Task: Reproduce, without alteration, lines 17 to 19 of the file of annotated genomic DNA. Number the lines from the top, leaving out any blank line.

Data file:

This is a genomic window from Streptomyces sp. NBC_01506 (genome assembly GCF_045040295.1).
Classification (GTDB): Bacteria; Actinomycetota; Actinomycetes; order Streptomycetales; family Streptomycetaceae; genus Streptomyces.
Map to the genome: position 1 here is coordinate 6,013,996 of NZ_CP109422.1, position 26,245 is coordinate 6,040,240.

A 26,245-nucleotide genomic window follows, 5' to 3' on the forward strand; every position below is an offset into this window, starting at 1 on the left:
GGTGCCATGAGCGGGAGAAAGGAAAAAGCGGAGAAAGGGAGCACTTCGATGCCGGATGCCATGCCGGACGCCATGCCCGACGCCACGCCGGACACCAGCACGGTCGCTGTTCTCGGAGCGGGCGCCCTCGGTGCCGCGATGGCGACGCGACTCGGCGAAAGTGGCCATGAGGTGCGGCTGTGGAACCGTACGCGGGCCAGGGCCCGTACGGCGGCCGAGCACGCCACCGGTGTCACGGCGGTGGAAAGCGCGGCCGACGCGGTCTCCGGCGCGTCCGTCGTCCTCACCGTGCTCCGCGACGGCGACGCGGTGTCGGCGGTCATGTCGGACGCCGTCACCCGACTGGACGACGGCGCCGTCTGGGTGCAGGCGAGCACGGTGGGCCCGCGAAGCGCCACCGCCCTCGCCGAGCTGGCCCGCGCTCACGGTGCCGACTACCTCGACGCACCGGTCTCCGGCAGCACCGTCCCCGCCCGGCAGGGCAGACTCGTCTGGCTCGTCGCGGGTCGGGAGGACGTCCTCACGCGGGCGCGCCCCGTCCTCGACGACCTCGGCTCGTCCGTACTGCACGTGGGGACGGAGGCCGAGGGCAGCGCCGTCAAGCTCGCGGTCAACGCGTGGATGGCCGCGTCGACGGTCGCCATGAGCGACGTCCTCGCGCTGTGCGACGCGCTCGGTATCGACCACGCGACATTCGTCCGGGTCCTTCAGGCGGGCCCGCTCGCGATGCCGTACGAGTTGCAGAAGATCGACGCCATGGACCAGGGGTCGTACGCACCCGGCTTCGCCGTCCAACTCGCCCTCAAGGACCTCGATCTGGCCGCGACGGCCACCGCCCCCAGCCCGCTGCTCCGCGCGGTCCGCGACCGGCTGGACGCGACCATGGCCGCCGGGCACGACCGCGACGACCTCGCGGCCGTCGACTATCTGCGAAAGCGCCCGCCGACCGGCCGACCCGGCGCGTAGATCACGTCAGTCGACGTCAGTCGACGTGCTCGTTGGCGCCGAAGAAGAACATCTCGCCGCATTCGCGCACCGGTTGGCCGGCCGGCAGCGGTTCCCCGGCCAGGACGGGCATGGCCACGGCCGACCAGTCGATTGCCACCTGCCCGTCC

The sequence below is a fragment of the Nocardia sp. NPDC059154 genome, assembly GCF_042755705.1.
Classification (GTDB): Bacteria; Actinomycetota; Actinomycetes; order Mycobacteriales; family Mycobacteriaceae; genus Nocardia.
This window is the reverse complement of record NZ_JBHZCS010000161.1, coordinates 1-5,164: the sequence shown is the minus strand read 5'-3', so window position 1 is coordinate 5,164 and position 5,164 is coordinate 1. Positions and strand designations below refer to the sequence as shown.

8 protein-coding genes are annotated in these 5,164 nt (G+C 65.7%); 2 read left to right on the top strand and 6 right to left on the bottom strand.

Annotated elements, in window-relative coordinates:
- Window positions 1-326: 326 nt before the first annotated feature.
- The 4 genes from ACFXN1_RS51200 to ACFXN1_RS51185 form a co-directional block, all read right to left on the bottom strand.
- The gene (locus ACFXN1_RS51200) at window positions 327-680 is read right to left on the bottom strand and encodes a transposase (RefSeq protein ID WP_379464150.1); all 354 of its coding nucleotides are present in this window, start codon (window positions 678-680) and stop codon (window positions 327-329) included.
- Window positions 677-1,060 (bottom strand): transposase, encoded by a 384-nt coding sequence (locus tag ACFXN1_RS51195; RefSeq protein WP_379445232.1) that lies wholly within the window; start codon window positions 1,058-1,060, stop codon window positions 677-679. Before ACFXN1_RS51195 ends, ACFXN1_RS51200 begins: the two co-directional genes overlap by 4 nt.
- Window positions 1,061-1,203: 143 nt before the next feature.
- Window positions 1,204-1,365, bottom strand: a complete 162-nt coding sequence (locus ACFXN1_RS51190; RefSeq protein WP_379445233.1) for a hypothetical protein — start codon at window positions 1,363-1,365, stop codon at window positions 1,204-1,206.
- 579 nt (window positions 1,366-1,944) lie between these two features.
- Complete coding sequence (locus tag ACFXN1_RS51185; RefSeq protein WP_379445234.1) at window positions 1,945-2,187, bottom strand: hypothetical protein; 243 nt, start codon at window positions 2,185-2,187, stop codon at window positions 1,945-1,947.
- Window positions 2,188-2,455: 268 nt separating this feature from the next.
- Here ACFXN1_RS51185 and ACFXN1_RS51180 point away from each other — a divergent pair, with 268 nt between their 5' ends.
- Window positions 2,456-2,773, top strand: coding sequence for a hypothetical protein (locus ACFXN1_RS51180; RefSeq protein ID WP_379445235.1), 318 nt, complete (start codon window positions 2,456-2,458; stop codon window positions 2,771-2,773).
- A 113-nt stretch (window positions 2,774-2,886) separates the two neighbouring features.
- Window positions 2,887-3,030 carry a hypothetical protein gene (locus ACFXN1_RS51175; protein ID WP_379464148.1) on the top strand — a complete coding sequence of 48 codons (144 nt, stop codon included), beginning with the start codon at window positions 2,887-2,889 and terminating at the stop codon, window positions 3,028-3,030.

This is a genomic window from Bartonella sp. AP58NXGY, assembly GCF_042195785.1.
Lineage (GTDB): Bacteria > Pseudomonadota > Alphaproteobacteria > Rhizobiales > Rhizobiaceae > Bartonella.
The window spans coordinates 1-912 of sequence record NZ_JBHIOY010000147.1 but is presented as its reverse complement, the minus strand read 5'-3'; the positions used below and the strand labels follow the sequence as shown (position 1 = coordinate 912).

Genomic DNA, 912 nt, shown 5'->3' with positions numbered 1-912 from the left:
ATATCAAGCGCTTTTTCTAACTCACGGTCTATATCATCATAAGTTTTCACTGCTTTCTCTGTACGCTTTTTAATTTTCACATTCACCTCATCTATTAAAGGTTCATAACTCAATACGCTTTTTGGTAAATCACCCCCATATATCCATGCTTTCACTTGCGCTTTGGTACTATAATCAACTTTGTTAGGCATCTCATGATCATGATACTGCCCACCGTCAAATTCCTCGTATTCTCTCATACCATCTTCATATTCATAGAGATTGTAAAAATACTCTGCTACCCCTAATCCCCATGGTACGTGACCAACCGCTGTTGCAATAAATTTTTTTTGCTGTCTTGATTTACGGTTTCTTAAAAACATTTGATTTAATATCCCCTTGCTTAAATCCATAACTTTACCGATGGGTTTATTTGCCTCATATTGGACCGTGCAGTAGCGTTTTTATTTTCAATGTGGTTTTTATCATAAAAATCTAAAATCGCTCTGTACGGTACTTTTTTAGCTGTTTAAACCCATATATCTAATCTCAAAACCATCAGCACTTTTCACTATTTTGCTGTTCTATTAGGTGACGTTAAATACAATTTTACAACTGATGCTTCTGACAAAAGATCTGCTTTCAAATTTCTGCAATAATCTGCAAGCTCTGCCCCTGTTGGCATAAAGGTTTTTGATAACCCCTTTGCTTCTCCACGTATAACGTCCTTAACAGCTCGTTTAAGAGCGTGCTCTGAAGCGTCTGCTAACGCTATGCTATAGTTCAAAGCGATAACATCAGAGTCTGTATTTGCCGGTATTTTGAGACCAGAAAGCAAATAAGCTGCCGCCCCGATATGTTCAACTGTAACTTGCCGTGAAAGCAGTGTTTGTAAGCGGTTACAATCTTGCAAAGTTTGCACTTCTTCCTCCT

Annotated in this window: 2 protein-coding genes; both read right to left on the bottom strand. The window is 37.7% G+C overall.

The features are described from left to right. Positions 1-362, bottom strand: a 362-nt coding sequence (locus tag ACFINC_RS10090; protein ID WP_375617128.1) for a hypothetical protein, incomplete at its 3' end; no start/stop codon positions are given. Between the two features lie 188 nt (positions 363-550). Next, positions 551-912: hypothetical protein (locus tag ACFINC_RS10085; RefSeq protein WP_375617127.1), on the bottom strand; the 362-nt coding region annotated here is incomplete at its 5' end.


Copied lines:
- 579 nt (window positions 1,366-1,944) lie between these two features.
- Complete coding sequence (locus tag ACFXN1_RS51185; RefSeq protein WP_379445234.1) at window positions 1,945-2,187, bottom strand: hypothetical protein; 243 nt, start codon at window positions 2,185-2,187, stop codon at window positions 1,945-1,947.
- Window positions 2,188-2,455: 268 nt separating this feature from the next.